Five of NFL's greatest RBs are really cooking these days


Friday, January 28th 2005, 9:14 pm
By: News On 6


(AP) - For many Americans, Super Bowl Sunday is all about friends getting together and chowing down on a big ol' spread of ribs, sausage and chicken while watching the game.

For five of the greatest running backs in NFL history, that combination of food and football is more than a one-day event. It's now a way of life. Franco Harris, Earl Campbell, Tony Dorsett, Herschel Walker and Bo Jackson have all traded shoulder pads for aprons and moved into the food business.

Forget slapping their name on a restaurant, these entrepreneurs have developed entire lines of products - especially the kind of meaty goodies that fit perfectly on a Super Sunday buffet.

"Isn't that amazing?" Harris said. "It really is a coincidence. It seems kind of weird to me, but it's a fun business and I am glad to see some of the other guys in it."

Harris is the only one who actually planned on a second career selling food. He majored in hotel and restaurant management at Penn State, but didn't begin using his degree until 1984, after his Hall of Fame career ended. He's been doing it ever since.

He started with a line of all-natural foods, then in 1990 opened Super Bakery with a product that sounds like an oxymoron: Nutritious doughnuts. The concept has done so well with schools, hospitals and the military that the company now also makes nutritious muffins and breads.

In 1996, Harris bought Parks Sausage. In addition to keeping out of bankruptcy the country's first publicly traded black-owned company, he also moved into the realm of the other carnivorous ballcarriers.

After all, as food industry veteran Gene Street puts it, "Football and red meat just kind of run together."

A perfect example is Earl Campbell Meat Products, which began in 1990 based on some barbecue dishes Campbell enjoyed making for friends.

The company now offers several kinds of sausage, including a jalapeno version that's his favourite; hot links that are quite popular; and hot dogs that are sold at Diamond Shamrock gas stations, right next to his honey mustard sauce that's burnt orange, just like the colors of his alma mater, the Texas Longhorns. Seasonings are the company's latest item.

Jackson broke into the market in the mid-'90s with sweet potato and pumpkin pies made from his mom's recipe, and a nutritional bar. A few years later he rolled out an entire line of Bo Jackson Signature Foods, offering many of the basics Campbell makes and much more. The company's order form has seven pages with various styles of beef, poultry, pork, sausages, veal and seafood.

Walker got involved just a few years ago and is making a quick rise with Herschel's Famous 34 label. He has entrees, appetizers and sauces, with a menu nearly as long as Jackson's.

Dorsett dabbled a few years ago with a barbecue sauce cooked up by "a cousin of a cousin." Now he's making a big push with Tony Dorsett Food Products, which features ribs, catfish, chicken and several more sauces.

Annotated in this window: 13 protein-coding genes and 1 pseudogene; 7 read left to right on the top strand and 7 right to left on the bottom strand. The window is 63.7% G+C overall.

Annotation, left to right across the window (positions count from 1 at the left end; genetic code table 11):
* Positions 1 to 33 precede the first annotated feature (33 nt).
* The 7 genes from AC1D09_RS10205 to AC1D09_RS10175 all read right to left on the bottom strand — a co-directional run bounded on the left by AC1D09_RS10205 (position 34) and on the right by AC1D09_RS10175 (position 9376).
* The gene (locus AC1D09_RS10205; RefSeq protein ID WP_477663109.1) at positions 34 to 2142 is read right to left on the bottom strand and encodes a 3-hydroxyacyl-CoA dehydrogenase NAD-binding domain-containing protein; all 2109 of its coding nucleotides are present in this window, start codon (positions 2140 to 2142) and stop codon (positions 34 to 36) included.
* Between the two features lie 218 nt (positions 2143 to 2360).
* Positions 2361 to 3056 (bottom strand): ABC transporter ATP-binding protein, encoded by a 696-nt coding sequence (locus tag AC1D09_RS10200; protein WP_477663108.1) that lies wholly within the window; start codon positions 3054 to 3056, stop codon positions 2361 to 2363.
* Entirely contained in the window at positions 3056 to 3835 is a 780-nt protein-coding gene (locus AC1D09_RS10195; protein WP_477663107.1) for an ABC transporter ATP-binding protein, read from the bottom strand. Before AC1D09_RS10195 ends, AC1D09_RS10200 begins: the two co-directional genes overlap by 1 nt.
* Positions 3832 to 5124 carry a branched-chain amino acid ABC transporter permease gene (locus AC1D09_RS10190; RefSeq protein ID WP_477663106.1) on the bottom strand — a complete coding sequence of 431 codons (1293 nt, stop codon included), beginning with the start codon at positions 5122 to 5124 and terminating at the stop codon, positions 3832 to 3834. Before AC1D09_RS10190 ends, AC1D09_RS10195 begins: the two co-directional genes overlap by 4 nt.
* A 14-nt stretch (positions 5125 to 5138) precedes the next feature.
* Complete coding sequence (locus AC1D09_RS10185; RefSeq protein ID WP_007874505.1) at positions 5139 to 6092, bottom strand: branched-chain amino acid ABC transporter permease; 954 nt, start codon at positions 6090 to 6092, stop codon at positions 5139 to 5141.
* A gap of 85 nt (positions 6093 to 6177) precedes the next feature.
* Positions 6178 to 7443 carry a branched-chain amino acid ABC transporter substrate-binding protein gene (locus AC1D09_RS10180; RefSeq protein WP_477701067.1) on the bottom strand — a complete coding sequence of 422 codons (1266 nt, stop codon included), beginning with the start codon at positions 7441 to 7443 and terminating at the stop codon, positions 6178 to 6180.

As the newcomer, Dorsett has turned to his fellow running backs for advice. He's leaned most on Walker, which might stun anyone who remembers that Walker's arrival with the Dallas Cowboys eventually led to Dorsett's departure.

"That's what networking is all about," Dorsett said, laughing.

It's pretty remarkable that five players who excelled in the same sport - and at the same position - all wound up in the same business, especially this one.

They all also want to make it clear that they're not just pitching a product. Food is as much their job today as carrying the football was in their younger days.

"This is what I do for a living," Campbell said. "I want to be as much of a success in my meat business as I was as an athlete."

They occasionally see each other at trade shows and you can imagine the excitement their presence stirs. Street recalls once seeing folks hurry past every big-name sausage maker because "they all wanted to get to Earl, Earl, Earl."

Street doesn't blame them for using their fame to their advantage. Harris is the only one whose name and picture aren't on his packages - and he grudgingly acknowledges that may be changing.

"What buyer would tell Bo Jackson, 'I don't have time to see you?"' said Street, chairman of Dallas-based Consolidated Restaurant Operations Inc., which runs more than 140 restaurants in the U.S. "You can just bank on it that they can get in to see anybody, from the biggest chain operator to the biggest grocery stores."

But name recognition will only get a consumer to buy a product once. It has to be good for them to keep buying it.

The facts speak for themselves: All five running backs have deals with Sysco, the country's largest distributor, and all count the military as a customer. Other heavyweight tie-ins include Walker's food being made by Tyson Foods, and Jackson's pies being made by Mrs. Smith's Bakeries, a top frozen-pie maker.

So, how about having some of their products at your Super Bowl party? It's not that simple - yet.

Walker, Campbell and Jackson are the only ones with national distribution deals to retail outlets. Harris' sausage is only sold regionally, but he's working on getting all his items into grocery stores by next football season. Dorsett said he's close, too.

Jackson expects to soon have his burgers join his pies on retail shelves. On Super Sunday, plenty of his products will be devoured by U.S. troops in Iraq and Kuwait.

He personally delivered 200,000 pounds of chicken wings, meatballs, "Bo burgers" and other treats last year, hopscotching between three military bases while the game was on. He was going to do it again this year until being told last week that civilian travel into the area is prohibited for now.

The good news: Another 200,000 pounds of his products should still be there in time for kickoff.

Distributed by the Associated Press